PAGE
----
A few weeks ago, Stella came home talking about her friend “Simon” (name withheld to protect the guilty). She and Simon played together at recess. They would occasionally suffer bumps and bruises from rough-housing on the slide. No biggie. She’s a tomboy. I was too. Every day when I asked her who she played with at recess (when she wasn’t forced to sit it out, that is), it was invariably Simon. I even saw them play; I go up there as much as I can to have lunch with her. Simon, Simon, Simon.
Late last week, she started complaining that Simon had hurt her mouth. How? Well, he” pinched her mouth with his own.” Excuse me? And he got some of his spit in her mouth. What in the name of hell is going on here? Clearly, Simon is trying to French kiss my 5 year old daughter, who, like Jon Snow, knows nothing about this sort of thing. Simon, diabolical twit that he is, even knew where on the playground to do it – at the top of the curvy slide where line of sight doesn’t exist.
I tried to remain absolutely calm. I explained that Simon had no business kissing her, that she would likely get in horrible trouble if any teacher saw that (even if it wasn’t her F’ing fault), and that kissing spread awful germs (No, I don’t feel bad for saying that. She’s 5.). As a rule, she should not kiss anyone at school ever, unless it was me or daddy coming to a function.
After finally telling Will – who immediately was ready to track down Simon and pound him into the ground like a tent stake – I figured that a gentle email to the Harpy (CCd to the guidance counselor for good measure) was a good idea. I was polite. I expressed that I know kids will be kids but…. I just wanted them to know that this was happening and where it was happening. I did name Simon, just so extra vigilance could be used.
I got a response from the Harpy, which was somewhat surprising. She “doesn’t do” email. She assured me that she was constantly watching Stella. That would have been fine. But she continued. Stella and Simon “do not play together.” Furthermore, Stella mostly “engages in parallel play” rather than playing with other children. However, I should rest assured that Stella’s physical and emotional safety were her top priorities.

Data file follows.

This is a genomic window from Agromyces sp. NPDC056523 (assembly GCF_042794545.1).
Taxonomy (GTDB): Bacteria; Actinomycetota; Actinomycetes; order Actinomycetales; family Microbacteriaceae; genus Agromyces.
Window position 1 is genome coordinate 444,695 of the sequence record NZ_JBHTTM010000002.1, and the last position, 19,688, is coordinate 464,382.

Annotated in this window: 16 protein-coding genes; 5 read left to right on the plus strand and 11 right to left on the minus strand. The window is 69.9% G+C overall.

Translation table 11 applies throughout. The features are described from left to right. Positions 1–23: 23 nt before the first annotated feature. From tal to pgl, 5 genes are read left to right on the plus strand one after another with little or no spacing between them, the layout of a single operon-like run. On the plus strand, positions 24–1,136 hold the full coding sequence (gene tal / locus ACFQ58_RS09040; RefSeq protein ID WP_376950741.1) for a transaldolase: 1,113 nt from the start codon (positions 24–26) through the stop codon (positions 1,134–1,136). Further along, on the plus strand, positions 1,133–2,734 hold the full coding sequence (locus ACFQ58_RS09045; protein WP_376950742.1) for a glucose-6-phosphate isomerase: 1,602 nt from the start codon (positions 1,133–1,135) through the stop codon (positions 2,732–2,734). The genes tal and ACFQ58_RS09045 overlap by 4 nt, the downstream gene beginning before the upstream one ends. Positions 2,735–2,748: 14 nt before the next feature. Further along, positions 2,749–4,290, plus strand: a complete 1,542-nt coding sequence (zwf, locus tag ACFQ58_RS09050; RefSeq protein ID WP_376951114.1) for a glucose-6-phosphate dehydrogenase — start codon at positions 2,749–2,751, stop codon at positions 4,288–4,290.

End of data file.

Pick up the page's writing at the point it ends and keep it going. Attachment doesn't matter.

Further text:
Y’all, my blood boiled. For starters, I’ve seen Stella and Simon play together with my own 2 eyes. I’ve seen Stella play with lots of kids – tag, follow the leader, hide and seek. I’ve seen the Harpy on the playground with her head buried in her iPhone or paperwork. The fact that she attempted to discount my concerns was bad enough. To take it a step farther with the “parallel play” comment was egregious. She basically insinuated that my kid isn’t capable of having friends or playing.
Using direct observation, I can say this: this woman does not like my daughter and for some reason is out to undermine her. My evidence:
- The “she’s reading at an inappropriately high reading level” shenanigans before school even started.
- The comments she submitted to our most recent conference, stating:
- That Stella’s reading comprehension was poor as measured by Advanced Reader quizzes (which are not designed or administered to kindergartners as a rule, and which Stella had an average quiz score of 86%)
- These quizzes were were composed only of multiple choice questions (because obviously kindergarten and first grade kids should be answering essay questions – duh!)
- Ignoring the fact that she’s reading, at minimum, at a mid-year 2nd grade level.
- The “preferential seating” she’s given in order to help her stay on task is right next to at least 2 other kids who also have issues. One little boy, in particular, is like Stella on 8 espressos. Great! That’s helpful.
I know teachers get burnt out. I know my kid is challenging sometimes. But dammit: I wish this year had gone differently.
There are only 16 days of school left. One of those days is a field trip, during which her daddy will be present. Three of those days are early dismissals. I can do this, right? I can go that long without losing my shit, yes?